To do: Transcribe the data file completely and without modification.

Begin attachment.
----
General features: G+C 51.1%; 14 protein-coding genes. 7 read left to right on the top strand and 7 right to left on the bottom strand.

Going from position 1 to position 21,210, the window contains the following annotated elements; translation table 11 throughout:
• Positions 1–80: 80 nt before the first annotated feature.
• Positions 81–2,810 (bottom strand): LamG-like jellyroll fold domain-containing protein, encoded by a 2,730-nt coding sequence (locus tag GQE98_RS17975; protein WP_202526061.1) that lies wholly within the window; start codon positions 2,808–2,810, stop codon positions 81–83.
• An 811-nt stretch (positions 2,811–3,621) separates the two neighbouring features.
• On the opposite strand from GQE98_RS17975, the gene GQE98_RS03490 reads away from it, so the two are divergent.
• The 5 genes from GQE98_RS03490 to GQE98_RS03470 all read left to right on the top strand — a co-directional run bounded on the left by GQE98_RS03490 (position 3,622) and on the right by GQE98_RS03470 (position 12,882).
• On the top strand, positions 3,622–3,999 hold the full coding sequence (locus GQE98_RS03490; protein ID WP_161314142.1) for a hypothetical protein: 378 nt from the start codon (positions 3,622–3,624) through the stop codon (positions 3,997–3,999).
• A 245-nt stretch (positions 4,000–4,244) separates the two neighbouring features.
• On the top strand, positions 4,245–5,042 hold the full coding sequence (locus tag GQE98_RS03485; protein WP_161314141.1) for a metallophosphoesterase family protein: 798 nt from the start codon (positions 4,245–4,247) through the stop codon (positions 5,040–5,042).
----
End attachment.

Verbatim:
General features: G+C 51.1%; 14 protein-coding genes. 7 read left to right on the top strand and 7 right to left on the bottom strand.

Going from position 1 to position 21,210, the window contains the following annotated elements; translation table 11 throughout:
• Positions 1–80: 80 nt before the first annotated feature.
• Positions 81–2,810 (bottom strand): LamG-like jellyroll fold domain-containing protein, encoded by a 2,730-nt coding sequence (locus tag GQE98_RS17975; protein WP_202526061.1) that lies wholly within the window; start codon positions 2,808–2,810, stop codon positions 81–83.
• An 811-nt stretch (positions 2,811–3,621) separates the two neighbouring features.
• On the opposite strand from GQE98_RS17975, the gene GQE98_RS03490 reads away from it, so the two are divergent.
• The 5 genes from GQE98_RS03490 to GQE98_RS03470 all read left to right on the top strand — a co-directional run bounded on the left by GQE98_RS03490 (position 3,622) and on the right by GQE98_RS03470 (position 12,882).
• On the top strand, positions 3,622–3,999 hold the full coding sequence (locus GQE98_RS03490; protein ID WP_161314142.1) for a hypothetical protein: 378 nt from the start codon (positions 3,622–3,624) through the stop codon (positions 3,997–3,999).
• A 245-nt stretch (positions 4,000–4,244) separates the two neighbouring features.
• On the top strand, positions 4,245–5,042 hold the full coding sequence (locus tag GQE98_RS03485; protein WP_161314141.1) for a metallophosphoesterase family protein: 798 nt from the start codon (positions 4,245–4,247) through the stop codon (positions 5,040–5,042).